Foreign correspondents’ visa woes worsen in China, survey confirms

The number of foreign correspondents experiencing difficulties renewing their reporting credentials in China has doubled, according to results from a survey conducted by the Foreign Correspondents’ Club of China.

by WAN-IFRA Staff | March 18, 2014

The survey, based on data received from a record-breaking 162 journalists in 2013, found that 18 percent of respondents had experienced difficulties with Chinese authorities. That’s twice the number of journalists reporting problems in the last survey, conducted in 2011.

And nine percent of the journalists who participated in the most recent survey said that they had been threatened with the non-renewal of their accreditation or visa because of their reporting.

One respondent reported: “During the year the public security police warned me that my reporting might jeopardize my visa renewal,” while another observed “There is evidence this was retaliation (for) reporting done by my publication.”

The FCCC concluded “…this year it became more obvious than ever that the Chinese authorities abuse the press card and visa renewal process in a political manner, treating journalistic accreditation as a privilege rather than a professional right, and punishing reporters and media organisations for the content of their previous coverage if it has displeased the government.”

Paul Mooney, renowned for his reporting on Chinese human rights issues was prevented from taking up a Reuters post in Being after being denied a visa last November. The Chinese authorities refused to disclose their reasons for rejecting his visa application. Meantime, New York Times Beijing bureau chief Philip Pan has been waiting more than 22 months for a journalist’s visa.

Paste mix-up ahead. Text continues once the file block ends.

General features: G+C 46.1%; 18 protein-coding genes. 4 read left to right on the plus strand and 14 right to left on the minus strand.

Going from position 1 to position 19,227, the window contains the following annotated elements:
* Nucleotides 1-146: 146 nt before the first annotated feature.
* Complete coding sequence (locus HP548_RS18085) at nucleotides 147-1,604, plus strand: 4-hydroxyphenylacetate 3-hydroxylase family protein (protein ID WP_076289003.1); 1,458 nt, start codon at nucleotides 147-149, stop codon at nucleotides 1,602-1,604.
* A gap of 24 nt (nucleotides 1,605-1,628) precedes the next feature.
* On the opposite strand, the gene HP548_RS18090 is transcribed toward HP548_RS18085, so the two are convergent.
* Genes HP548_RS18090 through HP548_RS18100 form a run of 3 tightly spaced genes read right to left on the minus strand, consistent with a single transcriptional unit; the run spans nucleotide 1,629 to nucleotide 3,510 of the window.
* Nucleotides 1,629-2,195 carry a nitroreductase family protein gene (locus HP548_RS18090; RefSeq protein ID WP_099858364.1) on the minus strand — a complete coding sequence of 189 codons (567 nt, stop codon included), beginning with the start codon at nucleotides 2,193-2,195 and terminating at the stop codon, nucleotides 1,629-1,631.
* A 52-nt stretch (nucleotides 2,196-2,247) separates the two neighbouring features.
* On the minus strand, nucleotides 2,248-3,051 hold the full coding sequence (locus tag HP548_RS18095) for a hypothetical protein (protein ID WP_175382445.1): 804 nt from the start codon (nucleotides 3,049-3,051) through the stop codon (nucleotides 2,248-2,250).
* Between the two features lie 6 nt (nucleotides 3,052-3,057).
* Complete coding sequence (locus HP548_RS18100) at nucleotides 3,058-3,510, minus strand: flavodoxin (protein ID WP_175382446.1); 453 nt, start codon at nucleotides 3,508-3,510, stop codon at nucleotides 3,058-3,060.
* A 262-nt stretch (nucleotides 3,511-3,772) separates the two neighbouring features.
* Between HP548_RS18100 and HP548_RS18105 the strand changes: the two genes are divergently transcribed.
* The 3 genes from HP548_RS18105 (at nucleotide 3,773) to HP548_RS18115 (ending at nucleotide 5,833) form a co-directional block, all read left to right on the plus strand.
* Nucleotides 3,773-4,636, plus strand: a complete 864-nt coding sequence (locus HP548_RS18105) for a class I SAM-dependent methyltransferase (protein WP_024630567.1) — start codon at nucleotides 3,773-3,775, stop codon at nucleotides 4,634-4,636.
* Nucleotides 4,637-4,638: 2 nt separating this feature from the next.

Delays in visa processing appear designed to intimidate foreign bureaux critical of China, according to the FCCC. “Chinese authorities withheld new press cards and visas until the very last moment from all foreign employees of the New York Times and Bloomberg, which had published articles about the private finances of relatives of leading members of the government.”

The effect of visa processing delays extends to impacts on China correspondents. “Without my passport I was unable to travel to any stories outside China,” one correspondent told the FCCC. While another said “I could not report on the turmoil and protest in Bangkok.”

The FCCC report comes as pressure grows on China over the erosion of press freedoms and crackdowns on journalists. Thousands of people took to the streets of Hong Kong in February to protest growing censorship and a lack of editorial autonomy.

And WAN-IFRA has joined international calls for better protection for journalists in Hong Kong after a series of attacks against the free press culminated in a brutal attack on ousted Ming Pao editor-in-chief, Kevin Lao.

Following the release of its survey of foreign correspondents, the FCC is calling on China to make a commitment to press freedom. “As China’s growing role in the world attracts increasing international journalistic attention, (we) urge the Chinese authorities to abide by international standards and accredit foreign journalists on the basis of professional criteria, without reference to the content of their reporting.”

*Photo credit: Alex Leung

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